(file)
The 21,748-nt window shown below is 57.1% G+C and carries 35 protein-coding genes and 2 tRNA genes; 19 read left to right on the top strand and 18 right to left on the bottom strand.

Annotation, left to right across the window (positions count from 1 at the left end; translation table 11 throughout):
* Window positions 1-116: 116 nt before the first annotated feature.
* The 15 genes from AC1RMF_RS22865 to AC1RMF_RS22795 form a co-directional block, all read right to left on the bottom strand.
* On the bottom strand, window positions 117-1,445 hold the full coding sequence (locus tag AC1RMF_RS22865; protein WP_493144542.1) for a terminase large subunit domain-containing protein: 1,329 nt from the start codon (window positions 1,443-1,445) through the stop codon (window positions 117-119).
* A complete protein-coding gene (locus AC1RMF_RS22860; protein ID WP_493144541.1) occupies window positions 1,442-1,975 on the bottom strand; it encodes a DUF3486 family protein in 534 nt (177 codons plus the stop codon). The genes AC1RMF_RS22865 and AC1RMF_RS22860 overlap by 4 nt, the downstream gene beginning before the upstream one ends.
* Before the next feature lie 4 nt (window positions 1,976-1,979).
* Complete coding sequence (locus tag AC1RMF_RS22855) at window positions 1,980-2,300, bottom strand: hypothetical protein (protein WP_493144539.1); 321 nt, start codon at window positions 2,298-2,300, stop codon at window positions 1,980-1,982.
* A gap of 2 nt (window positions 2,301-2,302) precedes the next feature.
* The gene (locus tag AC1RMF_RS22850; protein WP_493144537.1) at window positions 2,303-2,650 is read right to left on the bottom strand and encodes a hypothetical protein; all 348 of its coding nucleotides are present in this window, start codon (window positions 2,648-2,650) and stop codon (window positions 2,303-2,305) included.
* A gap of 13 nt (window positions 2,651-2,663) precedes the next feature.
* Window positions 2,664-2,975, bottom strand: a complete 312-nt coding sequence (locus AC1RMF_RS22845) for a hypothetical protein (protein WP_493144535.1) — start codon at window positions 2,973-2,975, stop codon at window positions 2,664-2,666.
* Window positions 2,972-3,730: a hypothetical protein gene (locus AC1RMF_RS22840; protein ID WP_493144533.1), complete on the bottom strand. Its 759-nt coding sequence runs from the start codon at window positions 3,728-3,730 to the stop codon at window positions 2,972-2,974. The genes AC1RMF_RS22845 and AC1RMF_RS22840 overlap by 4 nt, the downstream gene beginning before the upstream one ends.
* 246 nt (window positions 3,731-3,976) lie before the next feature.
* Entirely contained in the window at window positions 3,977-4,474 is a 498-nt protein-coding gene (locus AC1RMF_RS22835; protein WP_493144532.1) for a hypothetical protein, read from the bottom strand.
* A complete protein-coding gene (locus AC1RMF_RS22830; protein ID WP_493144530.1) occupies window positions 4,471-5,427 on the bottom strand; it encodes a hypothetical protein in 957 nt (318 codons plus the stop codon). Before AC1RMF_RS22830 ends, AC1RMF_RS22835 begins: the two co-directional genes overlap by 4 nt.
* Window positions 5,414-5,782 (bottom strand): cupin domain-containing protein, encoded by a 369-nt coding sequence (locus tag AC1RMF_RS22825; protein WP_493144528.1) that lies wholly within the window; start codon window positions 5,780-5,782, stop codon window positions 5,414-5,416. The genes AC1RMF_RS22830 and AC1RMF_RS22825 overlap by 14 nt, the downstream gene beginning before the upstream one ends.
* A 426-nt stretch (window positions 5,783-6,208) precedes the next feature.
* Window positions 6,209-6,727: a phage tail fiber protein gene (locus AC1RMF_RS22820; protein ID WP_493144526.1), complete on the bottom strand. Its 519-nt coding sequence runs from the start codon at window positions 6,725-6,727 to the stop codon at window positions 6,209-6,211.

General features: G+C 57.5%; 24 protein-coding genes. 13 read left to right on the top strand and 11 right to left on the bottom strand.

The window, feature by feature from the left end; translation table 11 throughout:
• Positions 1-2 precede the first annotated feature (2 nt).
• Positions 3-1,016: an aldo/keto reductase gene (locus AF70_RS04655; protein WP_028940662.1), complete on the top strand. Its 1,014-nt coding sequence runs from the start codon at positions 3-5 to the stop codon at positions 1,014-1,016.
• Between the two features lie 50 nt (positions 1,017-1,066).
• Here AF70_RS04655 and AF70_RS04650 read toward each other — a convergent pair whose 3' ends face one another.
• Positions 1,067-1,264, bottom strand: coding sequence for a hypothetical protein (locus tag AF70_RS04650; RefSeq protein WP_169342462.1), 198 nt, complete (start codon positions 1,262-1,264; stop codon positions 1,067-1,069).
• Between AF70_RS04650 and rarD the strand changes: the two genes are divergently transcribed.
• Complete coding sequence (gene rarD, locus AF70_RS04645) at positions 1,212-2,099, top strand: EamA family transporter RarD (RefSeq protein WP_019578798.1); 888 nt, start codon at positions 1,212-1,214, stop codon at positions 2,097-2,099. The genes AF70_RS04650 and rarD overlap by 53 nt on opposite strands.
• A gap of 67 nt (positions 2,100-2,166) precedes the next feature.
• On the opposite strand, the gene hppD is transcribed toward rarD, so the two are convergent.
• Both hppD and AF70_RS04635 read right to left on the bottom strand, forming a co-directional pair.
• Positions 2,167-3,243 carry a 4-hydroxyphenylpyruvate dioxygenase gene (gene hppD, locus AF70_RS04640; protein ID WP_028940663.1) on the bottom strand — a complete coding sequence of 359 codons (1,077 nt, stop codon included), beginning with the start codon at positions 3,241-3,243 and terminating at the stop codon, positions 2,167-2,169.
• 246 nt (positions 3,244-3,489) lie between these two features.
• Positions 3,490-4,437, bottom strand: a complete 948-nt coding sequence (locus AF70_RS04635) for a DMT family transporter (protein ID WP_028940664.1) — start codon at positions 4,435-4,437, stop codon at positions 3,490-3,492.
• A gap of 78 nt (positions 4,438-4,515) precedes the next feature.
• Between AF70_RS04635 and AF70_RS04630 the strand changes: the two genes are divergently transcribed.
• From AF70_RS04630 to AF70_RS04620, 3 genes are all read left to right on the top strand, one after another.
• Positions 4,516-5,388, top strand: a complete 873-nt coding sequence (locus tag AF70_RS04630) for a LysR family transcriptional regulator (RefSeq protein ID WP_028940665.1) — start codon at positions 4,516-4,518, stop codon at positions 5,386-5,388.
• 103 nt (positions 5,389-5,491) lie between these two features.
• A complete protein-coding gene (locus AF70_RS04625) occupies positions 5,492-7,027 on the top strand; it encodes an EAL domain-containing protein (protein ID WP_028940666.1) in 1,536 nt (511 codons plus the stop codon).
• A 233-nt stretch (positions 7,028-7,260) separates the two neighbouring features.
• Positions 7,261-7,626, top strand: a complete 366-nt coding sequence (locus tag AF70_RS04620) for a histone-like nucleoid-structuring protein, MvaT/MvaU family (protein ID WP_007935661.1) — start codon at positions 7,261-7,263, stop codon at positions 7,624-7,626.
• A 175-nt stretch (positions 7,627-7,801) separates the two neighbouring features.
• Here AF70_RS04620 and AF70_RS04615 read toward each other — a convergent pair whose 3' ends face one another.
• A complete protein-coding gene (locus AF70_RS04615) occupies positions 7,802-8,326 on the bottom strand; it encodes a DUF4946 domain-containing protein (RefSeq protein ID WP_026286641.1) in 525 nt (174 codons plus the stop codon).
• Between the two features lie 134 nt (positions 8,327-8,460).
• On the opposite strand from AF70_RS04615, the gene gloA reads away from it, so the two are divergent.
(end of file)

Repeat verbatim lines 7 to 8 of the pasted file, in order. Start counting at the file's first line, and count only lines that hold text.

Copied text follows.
* Before the next feature lie 4 nt (window positions 1,976-1,979).
* Complete coding sequence (locus tag AC1RMF_RS22855) at window positions 1,980-2,300, bottom strand: hypothetical protein (protein WP_493144539.1); 321 nt, start codon at window positions 2,298-2,300, stop codon at window positions 1,980-1,982.